Looking down the blog posts at H&R today, a free speech theme has emerged. In the Sunday Washington Post, conservative columnist George Will discussed how "progressive" fundamentalists use "hate speech" regulations to shut up people they "hate"– uh, I mean, with whom they disagree. In Oakland, Ca., Will reports:
Some African American Christian women working for Oakland's government organized the Good News Employee Association (GNEA), which they announced with a flier describing their group as "a forum for people of Faith to express their views on the contemporary issues of the day. With respect for the Natural Family, Marriage and Family Values."
The flier was distributed after other employees' groups, including those advocating gay rights, had advertised their political views and activities on the city's e-mail system and bulletin board. When the GNEA asked for equal opportunity to communicate by that system and that board, it was denied. Furthermore, the flier they posted was taken down and destroyed by city officials, who declared it "homophobic" and disruptive.
The city government said the flier was "determined" to promote harassment based on sexual orientation. The city warned that the flier and communications like it could result in disciplinary action "up to and including termination."
Effectively, the city has proscribed any speech that even one person might say questioned the gay rights agenda and therefore created what that person felt was a "hostile" environment. This, even though gay rights advocates used the city's communication system to advertise "Happy Coming Out Day." Yet the terms "natural family," "marriage" and "family values" are considered intolerably inflammatory.
The treatment of the GNEA illustrates one technique by which America's growing ranks of self-appointed speech police expand their reach: They wait until groups they disagree with, such as the GNEA, are provoked to respond to them in public debates, then they persecute them for annoying those to whom they are responding. In Oakland, this dialectic of censorship proceeded on a reasonable premise joined to a preposterous theory.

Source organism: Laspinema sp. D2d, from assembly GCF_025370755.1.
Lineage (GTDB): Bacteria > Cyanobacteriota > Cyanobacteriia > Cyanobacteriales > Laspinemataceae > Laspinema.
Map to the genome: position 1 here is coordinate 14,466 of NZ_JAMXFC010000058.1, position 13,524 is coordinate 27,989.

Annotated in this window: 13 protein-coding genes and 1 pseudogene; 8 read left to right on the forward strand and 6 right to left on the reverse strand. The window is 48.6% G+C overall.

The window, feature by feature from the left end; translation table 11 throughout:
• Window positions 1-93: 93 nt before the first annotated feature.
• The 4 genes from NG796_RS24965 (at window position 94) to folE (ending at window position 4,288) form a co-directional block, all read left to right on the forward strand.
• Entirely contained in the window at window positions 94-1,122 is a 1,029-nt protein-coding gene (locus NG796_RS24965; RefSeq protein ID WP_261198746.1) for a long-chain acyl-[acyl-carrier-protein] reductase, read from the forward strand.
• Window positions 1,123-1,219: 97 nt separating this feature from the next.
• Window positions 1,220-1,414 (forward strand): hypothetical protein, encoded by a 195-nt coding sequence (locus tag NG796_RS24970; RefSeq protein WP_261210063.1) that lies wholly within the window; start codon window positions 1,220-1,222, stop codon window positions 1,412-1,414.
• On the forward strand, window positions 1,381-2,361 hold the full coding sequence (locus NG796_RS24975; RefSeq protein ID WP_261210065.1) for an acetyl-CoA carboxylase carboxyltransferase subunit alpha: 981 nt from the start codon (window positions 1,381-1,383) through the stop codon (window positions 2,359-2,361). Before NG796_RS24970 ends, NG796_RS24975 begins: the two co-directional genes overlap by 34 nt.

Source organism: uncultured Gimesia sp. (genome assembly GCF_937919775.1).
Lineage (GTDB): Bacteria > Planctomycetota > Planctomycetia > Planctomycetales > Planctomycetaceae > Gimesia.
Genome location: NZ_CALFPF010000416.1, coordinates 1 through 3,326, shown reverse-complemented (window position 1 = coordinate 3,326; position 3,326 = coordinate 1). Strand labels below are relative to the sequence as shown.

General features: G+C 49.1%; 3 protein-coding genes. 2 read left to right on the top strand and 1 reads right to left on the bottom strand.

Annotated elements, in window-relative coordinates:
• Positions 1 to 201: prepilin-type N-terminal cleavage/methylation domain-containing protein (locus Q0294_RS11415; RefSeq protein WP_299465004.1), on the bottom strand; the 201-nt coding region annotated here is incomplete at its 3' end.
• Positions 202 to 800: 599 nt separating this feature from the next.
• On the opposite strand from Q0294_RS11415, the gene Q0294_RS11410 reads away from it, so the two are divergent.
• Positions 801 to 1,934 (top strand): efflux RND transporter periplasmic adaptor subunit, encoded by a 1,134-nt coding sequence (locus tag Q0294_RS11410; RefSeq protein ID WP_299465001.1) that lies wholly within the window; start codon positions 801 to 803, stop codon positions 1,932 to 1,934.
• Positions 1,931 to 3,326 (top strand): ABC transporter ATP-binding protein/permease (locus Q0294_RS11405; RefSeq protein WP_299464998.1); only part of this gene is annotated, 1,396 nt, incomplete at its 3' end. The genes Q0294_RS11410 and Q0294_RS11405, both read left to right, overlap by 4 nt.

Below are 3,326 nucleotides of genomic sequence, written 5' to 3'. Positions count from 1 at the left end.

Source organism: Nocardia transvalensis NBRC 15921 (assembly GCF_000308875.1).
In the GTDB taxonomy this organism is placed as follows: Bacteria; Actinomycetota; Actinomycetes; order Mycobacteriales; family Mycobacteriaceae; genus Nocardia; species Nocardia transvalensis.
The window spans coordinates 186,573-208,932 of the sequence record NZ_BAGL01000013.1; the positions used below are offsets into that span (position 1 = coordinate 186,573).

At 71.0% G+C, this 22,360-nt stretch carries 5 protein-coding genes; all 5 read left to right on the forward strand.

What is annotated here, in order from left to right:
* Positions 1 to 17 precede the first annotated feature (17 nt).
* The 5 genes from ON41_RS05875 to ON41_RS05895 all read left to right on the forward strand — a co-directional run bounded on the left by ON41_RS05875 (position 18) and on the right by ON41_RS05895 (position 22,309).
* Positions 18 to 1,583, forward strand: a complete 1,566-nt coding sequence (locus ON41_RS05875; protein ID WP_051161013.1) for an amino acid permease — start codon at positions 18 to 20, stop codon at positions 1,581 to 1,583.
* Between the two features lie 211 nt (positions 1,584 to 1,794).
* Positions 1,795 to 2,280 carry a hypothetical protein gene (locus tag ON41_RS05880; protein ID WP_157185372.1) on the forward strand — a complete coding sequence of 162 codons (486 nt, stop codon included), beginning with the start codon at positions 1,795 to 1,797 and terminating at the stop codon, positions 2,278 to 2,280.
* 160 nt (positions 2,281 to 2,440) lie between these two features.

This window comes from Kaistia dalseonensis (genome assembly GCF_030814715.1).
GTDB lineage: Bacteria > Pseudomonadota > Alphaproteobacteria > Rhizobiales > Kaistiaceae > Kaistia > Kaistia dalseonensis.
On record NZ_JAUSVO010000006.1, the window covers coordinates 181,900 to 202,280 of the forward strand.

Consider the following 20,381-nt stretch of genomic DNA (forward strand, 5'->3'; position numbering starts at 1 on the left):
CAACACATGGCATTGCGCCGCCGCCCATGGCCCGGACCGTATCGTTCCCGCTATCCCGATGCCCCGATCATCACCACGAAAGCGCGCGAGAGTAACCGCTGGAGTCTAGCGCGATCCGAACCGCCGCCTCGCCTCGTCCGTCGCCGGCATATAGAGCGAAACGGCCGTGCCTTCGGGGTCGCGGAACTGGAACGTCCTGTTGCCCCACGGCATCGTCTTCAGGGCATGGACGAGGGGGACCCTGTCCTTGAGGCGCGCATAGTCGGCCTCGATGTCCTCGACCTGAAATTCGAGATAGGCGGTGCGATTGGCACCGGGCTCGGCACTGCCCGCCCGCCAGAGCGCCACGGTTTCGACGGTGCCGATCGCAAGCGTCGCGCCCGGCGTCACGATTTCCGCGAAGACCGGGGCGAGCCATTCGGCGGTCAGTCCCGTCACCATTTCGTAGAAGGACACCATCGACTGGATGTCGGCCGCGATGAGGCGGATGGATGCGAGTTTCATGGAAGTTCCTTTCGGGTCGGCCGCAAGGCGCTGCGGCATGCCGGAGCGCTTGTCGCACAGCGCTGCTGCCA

The premise is that city officials are entitled to maintain workplace order and decorum. The theory is that government supervisors have such unbridled power of prior restraint on speech in the name of protecting order and decorum that they can nullify the First Amendment by declaring that even the mild text of the GNEA flier is inherently disruptive.
The flier supposedly violated the city regulation prohibiting "discrimination and/or harassment based on sexual orientation." The only cited disruption was one lesbian's complaint that the flier made her feel "targeted" and "excluded." So anyone has the power to be a censor just by saying someone's speech has hurt his or her feelings.
Sigh. Why can't we all just get along? You can say any damned thing that you want and I can say any damned thing I want in response. Just so long as it doesn't disturb our cubicle mates as they type on their computer keyboards. Or better yet, we can agree to stop talking to each other and maintain a mutually disapproving social silence.
One of the best books on the progressives' war against free speech is reason contributor Jonathan Rauch's Kindly Inquisitors: The New Attacks on Free Thought. Reviewed here in reason.
The whole Will column is here.
Disclosure: My wife and I are members of Equality Virginia and contributed somewhere between $500 and $1000 to EV's campaign to defeat a state constitutional amendment banning gay marriage. Even though I disagree with them, those Oakland ladies should be allowed to say what they think.